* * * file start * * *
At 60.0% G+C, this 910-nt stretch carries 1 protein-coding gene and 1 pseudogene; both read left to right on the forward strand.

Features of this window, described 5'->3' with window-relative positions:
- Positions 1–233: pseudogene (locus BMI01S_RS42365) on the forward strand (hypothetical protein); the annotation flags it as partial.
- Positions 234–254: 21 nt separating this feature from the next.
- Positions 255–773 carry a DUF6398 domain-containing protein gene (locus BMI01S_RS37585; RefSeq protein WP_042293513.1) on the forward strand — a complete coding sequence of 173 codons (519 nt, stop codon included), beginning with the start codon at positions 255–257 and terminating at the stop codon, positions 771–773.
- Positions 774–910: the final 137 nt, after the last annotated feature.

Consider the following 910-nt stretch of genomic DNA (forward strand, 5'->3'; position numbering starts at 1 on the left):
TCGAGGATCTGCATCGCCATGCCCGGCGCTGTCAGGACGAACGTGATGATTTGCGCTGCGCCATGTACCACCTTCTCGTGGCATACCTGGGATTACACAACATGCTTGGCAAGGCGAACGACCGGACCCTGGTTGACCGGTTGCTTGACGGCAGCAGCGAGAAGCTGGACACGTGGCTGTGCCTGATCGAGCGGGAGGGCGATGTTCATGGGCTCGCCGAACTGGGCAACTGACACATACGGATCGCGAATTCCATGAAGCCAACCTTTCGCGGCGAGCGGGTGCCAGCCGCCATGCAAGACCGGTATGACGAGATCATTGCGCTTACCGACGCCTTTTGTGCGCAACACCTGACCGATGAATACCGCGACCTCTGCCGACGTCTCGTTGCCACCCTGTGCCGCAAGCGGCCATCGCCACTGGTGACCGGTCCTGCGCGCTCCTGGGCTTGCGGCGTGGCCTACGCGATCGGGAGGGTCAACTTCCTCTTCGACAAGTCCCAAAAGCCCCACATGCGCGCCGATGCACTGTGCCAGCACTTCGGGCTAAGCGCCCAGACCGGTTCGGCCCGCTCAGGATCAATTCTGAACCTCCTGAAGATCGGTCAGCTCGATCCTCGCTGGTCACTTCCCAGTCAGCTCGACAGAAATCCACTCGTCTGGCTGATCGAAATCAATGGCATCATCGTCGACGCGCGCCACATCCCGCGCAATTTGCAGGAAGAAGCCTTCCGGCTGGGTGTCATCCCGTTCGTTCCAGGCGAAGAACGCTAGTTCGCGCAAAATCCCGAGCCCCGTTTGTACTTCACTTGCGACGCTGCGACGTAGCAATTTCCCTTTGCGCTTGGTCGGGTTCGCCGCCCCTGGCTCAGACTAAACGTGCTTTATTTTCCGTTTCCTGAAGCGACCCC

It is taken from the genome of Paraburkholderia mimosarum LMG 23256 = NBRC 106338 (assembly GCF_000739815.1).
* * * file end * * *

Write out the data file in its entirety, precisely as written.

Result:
At 60.0% G+C, this 910-nt stretch carries 1 protein-coding gene and 1 pseudogene; both read left to right on the forward strand.

Features of this window, described 5'->3' with window-relative positions:
- Positions 1–233: pseudogene (locus BMI01S_RS42365) on the forward strand (hypothetical protein); the annotation flags it as partial.
- Positions 234–254: 21 nt separating this feature from the next.
- Positions 255–773 carry a DUF6398 domain-containing protein gene (locus BMI01S_RS37585; RefSeq protein WP_042293513.1) on the forward strand — a complete coding sequence of 173 codons (519 nt, stop codon included), beginning with the start codon at positions 255–257 and terminating at the stop codon, positions 771–773.
- Positions 774–910: the final 137 nt, after the last annotated feature.

Consider the following 910-nt stretch of genomic DNA (forward strand, 5'->3'; position numbering starts at 1 on the left):
TCGAGGATCTGCATCGCCATGCCCGGCGCTGTCAGGACGAACGTGATGATTTGCGCTGCGCCATGTACCACCTTCTCGTGGCATACCTGGGATTACACAACATGCTTGGCAAGGCGAACGACCGGACCCTGGTTGACCGGTTGCTTGACGGCAGCAGCGAGAAGCTGGACACGTGGCTGTGCCTGATCGAGCGGGAGGGCGATGTTCATGGGCTCGCCGAACTGGGCAACTGACACATACGGATCGCGAATTCCATGAAGCCAACCTTTCGCGGCGAGCGGGTGCCAGCCGCCATGCAAGACCGGTATGACGAGATCATTGCGCTTACCGACGCCTTTTGTGCGCAACACCTGACCGATGAATACCGCGACCTCTGCCGACGTCTCGTTGCCACCCTGTGCCGCAAGCGGCCATCGCCACTGGTGACCGGTCCTGCGCGCTCCTGGGCTTGCGGCGTGGCCTACGCGATCGGGAGGGTCAACTTCCTCTTCGACAAGTCCCAAAAGCCCCACATGCGCGCCGATGCACTGTGCCAGCACTTCGGGCTAAGCGCCCAGACCGGTTCGGCCCGCTCAGGATCAATTCTGAACCTCCTGAAGATCGGTCAGCTCGATCCTCGCTGGTCACTTCCCAGTCAGCTCGACAGAAATCCACTCGTCTGGCTGATCGAAATCAATGGCATCATCGTCGACGCGCGCCACATCCCGCGCAATTTGCAGGAAGAAGCCTTCCGGCTGGGTGTCATCCCGTTCGTTCCAGGCGAAGAACGCTAGTTCGCGCAAAATCCCGAGCCCCGTTTGTACTTCACTTGCGACGCTGCGACGTAGCAATTTCCCTTTGCGCTTGGTCGGGTTCGCCGCCCCTGGCTCAGACTAAACGTGCTTTATTTTCCGTTTCCTGAAGCGACCCC

It is taken from the genome of Paraburkholderia mimosarum LMG 23256 = NBRC 106338 (assembly GCF_000739815.1).